Jonathan Meer, an economics professor and first-rate economic researcher at Texas A&M University, shared with me an op/ed on the minimum wage that he wrote recently. It was rejected by a few publications, although I think, as you’ll see, the rejection had nothing to do with the quality of the piece. So he and I have agreed that I’ll run it here as a guest blog post.

(I posted about Jonathan’s excellent performance in a debate on the minimum wage with Jamie Galbraith here.)


The Downsides of Minimum Wage Increases

The House of Representatives recently took up the Raise the Wage Act, which would more than double the federal minimum wage to $15 an hour over the next five years. The debate among economists over the impacts of minimum wage increases on employment is still ongoing, even as there is widespread agreement that low-income families need support. But often lost in these arguments over the number of jobs is a more important question: who benefits and who is hurt by this policy?

When debate focuses on the total number of jobs lost or gained, it hides this potentially nasty distribution of the benefits: a recent college graduate with a barista job may get a few more dollars an hour, but the high school dropout finds it harder to get and keep a job. Those who have the least to offer employers, might need more training, or are the biggest risks to hire will face the toughest challenges.

Some opponents of higher minimum wages skip over the fact that some people absolutely would benefit. Those who get and keep these higher-paying jobs might be winners, seeing an increase in their take-home pay.

But those gains have offsetting losses that could either reduce that gain or even reverse it.

My research shows that when the minimum wage is raised, employers offset increased labor costs by reducing benefits like the generosity of health insurance. Other benefits, like free parking or flexibility in scheduling, are more difficult to measure but are also likely to be cut back. Employers will likely expect more work effort when they are forced to pay more, changing the nature of jobs. And in the longer run, economists have found that employers shift towards automation and expecting customers to do more things themselves– reducing job growth in ways that aren’t always obvious. This damage takes time to be seen, which is one reason minimum wage hikes, like rent control, often seem appealing.

And then there are those who would definitely lose because they can’t find work, and they aren’t likely to be picked at random. The minimum wage is a blunt instrument. It doesn’t distinguish between types of workers and the households they come from. The teenage children of well-off families, earning money to buy video games, are treated the same as single moms struggling to get by. When wages are set at an artificially high rate, why should an employer take a risk on the single mother who needs the occasional shift off to take her kids to the doctor? The kid from a disadvantaged background who needs some direction on how to treat customers appropriately? Or the recently released felon trying to work his way back into the community? Why should employers bother with them when there are plenty of lower-risk people who are willing to work at those artificially high wages?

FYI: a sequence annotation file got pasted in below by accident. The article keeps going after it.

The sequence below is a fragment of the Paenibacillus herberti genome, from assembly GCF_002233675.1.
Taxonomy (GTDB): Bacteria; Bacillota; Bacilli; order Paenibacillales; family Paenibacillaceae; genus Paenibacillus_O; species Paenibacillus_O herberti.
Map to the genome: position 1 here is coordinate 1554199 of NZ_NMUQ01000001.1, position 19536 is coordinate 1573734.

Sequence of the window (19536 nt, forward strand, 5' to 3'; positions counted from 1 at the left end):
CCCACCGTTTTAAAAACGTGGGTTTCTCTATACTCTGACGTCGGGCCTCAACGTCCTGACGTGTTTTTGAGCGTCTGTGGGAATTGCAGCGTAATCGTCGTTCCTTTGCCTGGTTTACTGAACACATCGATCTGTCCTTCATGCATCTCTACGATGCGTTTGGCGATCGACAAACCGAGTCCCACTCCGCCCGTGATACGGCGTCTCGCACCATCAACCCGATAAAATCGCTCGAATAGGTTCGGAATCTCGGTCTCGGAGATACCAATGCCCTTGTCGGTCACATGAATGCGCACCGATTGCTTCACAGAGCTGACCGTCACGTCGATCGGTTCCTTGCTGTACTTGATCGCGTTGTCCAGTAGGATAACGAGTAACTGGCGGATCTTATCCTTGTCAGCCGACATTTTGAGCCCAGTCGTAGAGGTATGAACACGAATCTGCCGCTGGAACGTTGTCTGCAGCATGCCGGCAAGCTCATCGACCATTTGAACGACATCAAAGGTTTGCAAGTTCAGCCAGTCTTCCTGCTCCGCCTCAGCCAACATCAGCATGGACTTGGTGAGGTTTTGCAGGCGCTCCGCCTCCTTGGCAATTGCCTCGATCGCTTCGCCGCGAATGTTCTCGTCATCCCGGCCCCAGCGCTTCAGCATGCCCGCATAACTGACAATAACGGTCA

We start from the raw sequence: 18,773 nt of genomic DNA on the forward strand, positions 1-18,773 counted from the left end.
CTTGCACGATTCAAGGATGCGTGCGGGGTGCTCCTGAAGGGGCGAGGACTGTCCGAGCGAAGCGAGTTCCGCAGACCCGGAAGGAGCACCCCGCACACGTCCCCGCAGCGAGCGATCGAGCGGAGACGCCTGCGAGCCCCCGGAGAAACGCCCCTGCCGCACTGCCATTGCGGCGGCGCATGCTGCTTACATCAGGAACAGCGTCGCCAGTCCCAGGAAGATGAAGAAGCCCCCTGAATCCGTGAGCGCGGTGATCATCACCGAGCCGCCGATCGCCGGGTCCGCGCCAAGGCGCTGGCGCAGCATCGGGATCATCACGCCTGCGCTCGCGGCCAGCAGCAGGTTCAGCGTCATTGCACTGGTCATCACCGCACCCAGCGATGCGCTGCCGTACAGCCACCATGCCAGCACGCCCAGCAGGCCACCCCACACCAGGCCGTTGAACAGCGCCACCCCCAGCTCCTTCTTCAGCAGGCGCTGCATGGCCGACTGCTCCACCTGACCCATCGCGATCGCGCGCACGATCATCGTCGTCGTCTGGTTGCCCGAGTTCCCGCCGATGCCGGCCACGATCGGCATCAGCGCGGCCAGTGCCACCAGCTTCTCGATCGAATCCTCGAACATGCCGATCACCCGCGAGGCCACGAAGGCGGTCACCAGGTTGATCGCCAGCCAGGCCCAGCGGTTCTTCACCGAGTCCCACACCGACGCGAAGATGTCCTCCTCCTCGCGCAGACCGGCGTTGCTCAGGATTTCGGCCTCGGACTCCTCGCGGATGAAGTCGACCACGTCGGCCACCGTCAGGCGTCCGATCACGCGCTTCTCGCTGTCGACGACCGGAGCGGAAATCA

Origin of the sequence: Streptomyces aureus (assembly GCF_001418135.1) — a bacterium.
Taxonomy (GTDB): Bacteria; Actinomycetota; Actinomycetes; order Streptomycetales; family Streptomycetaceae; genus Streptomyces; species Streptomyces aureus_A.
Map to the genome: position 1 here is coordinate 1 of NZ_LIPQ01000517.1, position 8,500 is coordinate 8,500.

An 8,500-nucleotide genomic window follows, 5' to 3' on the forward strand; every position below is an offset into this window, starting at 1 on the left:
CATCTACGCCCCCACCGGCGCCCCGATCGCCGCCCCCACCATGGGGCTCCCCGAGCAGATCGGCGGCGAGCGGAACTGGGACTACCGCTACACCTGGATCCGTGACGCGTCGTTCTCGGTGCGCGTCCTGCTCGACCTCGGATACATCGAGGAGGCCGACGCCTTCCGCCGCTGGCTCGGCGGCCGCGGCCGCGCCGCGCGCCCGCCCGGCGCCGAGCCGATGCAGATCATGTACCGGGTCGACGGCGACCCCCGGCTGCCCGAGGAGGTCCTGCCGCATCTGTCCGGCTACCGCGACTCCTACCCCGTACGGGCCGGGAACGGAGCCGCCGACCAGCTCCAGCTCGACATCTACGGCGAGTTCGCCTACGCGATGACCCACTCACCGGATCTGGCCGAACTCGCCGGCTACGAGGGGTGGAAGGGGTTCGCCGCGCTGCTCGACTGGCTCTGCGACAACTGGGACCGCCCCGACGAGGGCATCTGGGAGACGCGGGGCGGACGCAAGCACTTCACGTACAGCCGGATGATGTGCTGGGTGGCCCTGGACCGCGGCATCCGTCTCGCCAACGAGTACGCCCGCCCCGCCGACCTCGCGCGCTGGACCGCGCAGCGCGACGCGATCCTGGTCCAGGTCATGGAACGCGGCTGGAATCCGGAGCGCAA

Recent evidence from Seattle’s minimum wage increases show that it’s precisely the most inexperienced workers who struggle the most in the face of high minimum wages. And another line of my own research finds that minimum wage increases cause employers shift towards workers with more credentials.

It will get much worse in the next recession. The economic expansion over the last decade has allowed employers to absorb much of the cost of increased labor market regulations, but a downturn will quickly force them to cut jobs that are marginally productive only in good times. Those at the margins of the workforce will be left further behind. Low-wage jobs aren’t easy, don’t pay well, and are rarely fun. But not being able to find work at all is far worse.

Despite the lowest unemployment rates in decades, only 39% of adults without a high school degree had a full-time job in 2018 – and among young African-Americans dropouts, it’s a shocking 26%. It’s hard to believe that the best way to help them find work and start climbing the job ladder is to put the first rung out of reach, making it difficult for them to find work and driving them to illegal employment with few protections.

A national minimum wage of $15 per hour ignores the wide variation in labor markets and the cost of living. Even in high-wage New York and California, half of hourly workers outside of metropolitan areas earn less than $15 an hour. Nineteen states, including Texas, have median hourly wages below $15; outside of large cities in Texas, 60 percent of hourly workers earn less than $15. A uniform minimum wage at such an unprecedented level, far beyond historical norms, would cause real damage to inexperienced and low-skill workers – especially in areas in desperate need of more opportunities.

Advocates are absolutely correct that we have to do something to help low-income families. Other policies, like the Earned Income Tax Credit, are better targeted and much more effective. By transferring money to low-wage workers in low-income households, these kinds of programs get funds to those who actually need them without reducing employers’ incentives to hire.

We should never minimize the struggles of low-income families to get ahead. But good intentions are no substitute for good policy. Minimum wage proponents mean well, but the unintended consequences hurt the worst-off the most.

Jonathan Meer, Texas A&M University

(Jonathan Meer is a professor of economics at Texas A&M University. His research focuses on charitable giving, the economics of low-wage labor markets, and the economics of education.)